The Walton Family Foundation is announcing its plans today to donate $25.5 million to the Knowledge is Power Program, or KIPP, charter network. The Bentonville, Arkansas-based foundation, created by Wal-Mart founders Sam and Helen Walton, has been a longtime supporter of KIPP schools. But this award is the foundation’s largest gift to KIPP so far. It’s intended to provide support to help double the number of students attending KIPP schools by 2015, raising the number of children enrolled from 32,000 this year to 59,000.. In Arkansas, there are three KIPP open-enrollment charter schools in Helena-West Helena and one in Blytheville. The four schools have a combined enrollment of nearly 900 students. All of those schools are overseen by the KIPP DeltaPublic Schools organization, which announced in 2008 plans to expand to 12 schools in the Delta region by 2019.
Other good news for KIPP Delta: KIPP DCPS Director Scott Shirey was recently named in Forbes Magazine as one of Wendy Kopp’s Top 7 Most Powerful Educators. Click here to read more.
Nearly 45 percent of Arkansas’ 1,071 public schools have failed to meet minimum achievement requirements on state exams for at least two years, according to a state Department of Education report. A total of 480 schools must take steps – which include providing tutors, offering school transfers, changing faculties and/or employing consultants and specialists – to raise student scores. The 480 schools is an increase of 60 schools over the previous year. The total includes 35 of the Little Rock School District’s 45 schools; 20 of the 36 schools in the Pulaski County Special School District; 16 of 19 schools in the North Little Rock district; 13 of 26 schools in Fort Smith; and at least nine of the 25 schools in Springdale.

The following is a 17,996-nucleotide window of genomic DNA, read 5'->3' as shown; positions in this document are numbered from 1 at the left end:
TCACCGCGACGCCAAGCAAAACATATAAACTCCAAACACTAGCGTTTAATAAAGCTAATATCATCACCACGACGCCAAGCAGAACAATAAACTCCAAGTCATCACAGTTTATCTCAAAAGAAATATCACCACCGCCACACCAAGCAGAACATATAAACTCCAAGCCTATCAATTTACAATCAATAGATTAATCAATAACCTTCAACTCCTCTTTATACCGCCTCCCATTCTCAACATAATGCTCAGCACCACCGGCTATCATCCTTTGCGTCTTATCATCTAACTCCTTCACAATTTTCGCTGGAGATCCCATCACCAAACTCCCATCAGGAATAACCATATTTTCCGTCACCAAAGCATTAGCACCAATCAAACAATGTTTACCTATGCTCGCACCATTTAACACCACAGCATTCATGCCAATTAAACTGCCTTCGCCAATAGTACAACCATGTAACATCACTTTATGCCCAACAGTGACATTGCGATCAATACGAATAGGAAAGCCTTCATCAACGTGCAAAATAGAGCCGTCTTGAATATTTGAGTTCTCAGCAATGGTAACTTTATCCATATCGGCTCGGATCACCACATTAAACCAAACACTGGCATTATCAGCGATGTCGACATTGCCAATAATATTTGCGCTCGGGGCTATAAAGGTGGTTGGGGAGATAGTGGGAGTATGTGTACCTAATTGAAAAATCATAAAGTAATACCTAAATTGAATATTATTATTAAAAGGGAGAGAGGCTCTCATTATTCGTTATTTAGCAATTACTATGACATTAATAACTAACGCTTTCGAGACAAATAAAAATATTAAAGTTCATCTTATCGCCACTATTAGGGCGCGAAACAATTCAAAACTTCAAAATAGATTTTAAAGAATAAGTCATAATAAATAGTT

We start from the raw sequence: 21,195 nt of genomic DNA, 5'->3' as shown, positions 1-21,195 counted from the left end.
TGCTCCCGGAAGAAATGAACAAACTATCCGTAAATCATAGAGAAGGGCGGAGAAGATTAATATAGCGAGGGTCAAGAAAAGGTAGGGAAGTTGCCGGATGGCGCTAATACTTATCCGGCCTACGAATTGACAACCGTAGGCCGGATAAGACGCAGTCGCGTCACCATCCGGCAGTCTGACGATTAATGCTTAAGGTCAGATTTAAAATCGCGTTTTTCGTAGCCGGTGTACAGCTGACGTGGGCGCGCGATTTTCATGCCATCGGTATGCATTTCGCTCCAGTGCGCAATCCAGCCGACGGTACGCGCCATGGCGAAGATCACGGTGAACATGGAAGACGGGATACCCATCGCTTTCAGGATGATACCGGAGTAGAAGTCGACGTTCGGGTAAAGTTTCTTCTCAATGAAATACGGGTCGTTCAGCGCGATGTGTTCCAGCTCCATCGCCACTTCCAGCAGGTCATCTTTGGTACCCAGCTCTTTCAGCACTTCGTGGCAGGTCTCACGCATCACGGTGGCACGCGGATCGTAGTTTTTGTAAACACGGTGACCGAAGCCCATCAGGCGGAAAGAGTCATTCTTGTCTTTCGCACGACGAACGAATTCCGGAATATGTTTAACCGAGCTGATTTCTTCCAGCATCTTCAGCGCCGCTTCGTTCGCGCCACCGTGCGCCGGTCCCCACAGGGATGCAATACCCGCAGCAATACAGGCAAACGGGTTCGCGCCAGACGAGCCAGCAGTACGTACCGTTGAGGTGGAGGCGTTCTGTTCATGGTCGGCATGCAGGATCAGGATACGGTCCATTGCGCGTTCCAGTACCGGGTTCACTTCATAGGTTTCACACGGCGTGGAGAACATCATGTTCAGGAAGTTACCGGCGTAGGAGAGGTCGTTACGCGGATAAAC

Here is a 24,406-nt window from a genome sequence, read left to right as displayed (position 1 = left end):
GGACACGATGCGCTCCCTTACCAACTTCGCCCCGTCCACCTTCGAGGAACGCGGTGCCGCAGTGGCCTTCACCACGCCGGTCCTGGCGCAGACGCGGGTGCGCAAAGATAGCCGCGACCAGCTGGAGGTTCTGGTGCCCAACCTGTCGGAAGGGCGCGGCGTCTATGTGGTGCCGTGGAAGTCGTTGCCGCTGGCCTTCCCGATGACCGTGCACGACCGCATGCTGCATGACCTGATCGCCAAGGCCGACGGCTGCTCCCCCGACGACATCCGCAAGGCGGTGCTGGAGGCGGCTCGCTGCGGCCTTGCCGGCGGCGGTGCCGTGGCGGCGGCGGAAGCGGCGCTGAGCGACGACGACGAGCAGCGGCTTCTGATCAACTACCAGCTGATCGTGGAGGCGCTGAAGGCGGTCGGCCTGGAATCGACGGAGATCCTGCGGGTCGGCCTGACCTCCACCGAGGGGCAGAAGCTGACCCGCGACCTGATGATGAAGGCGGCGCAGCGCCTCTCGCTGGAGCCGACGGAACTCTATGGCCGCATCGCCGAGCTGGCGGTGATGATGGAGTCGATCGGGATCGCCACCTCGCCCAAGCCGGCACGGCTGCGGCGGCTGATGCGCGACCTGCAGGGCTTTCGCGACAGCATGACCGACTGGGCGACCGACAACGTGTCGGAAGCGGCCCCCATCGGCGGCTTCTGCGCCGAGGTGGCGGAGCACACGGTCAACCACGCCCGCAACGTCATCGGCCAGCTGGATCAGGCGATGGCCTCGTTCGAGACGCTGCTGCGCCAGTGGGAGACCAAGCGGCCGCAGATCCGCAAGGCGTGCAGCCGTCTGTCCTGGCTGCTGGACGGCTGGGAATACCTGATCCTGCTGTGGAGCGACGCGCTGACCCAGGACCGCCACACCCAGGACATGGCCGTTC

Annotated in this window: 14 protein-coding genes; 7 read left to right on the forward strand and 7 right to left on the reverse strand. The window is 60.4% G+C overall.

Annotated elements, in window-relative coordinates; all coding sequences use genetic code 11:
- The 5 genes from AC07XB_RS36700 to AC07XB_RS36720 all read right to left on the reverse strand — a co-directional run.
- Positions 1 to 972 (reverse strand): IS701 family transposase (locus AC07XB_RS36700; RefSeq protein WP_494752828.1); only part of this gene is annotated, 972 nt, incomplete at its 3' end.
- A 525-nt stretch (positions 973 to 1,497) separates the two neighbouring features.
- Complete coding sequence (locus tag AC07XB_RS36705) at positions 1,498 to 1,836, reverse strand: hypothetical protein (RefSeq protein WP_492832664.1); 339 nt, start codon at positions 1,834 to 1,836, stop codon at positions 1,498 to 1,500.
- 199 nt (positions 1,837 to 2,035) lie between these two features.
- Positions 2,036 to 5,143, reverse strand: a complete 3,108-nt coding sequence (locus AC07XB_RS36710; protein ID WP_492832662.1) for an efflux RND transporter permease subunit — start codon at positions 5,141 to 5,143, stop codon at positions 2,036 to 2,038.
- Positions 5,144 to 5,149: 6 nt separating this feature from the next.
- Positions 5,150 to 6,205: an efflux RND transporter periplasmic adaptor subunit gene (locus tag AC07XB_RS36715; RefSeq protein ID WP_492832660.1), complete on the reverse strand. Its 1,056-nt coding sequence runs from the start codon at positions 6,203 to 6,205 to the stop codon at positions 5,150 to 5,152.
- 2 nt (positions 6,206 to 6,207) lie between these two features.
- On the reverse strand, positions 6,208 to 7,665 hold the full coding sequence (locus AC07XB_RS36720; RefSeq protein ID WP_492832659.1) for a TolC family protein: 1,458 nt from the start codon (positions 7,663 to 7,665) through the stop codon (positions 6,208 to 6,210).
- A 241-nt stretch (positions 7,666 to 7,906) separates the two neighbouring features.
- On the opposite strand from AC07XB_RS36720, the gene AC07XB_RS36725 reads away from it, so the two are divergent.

News from Around the Nation
A new survey attempts to shed light on the number of teacher layoffs around the country—and suggests that the number of educators sent packing may not be as bad as some say. The survey of 74 large urban school districts in 42 states found that school systems reported laying off 2.5 percent of their teachers. The survey was conducted by the National Council on Teacher Quality, in Washington. While NCTQ, which collected information from the past two years, acknowledges that the survey isn’t a representative sample, it believes it’s a telling one, given that “it’s usually the large urbans who feel the pain of financial cuts most acutely.”
A new report makes the case for restructuring the school calendar to allow more learning time for science, and through a set of case studies seeks to explain promising approaches to make the most of that extra time. “Together, these schools offer a glimpse of what is possible when schools and districts make science a priority and when they furnish students and teachers with the time they need to build dynamic science programs,” says the report from the National Center on Time & Learning, a research and advocacy group. The report issued today by the National Center on Time & Learning laments the science achievement levels of U.S. students overall and cites studies suggesting that science instruction in the elementary grades has increasingly been squeezed out of the curriculum.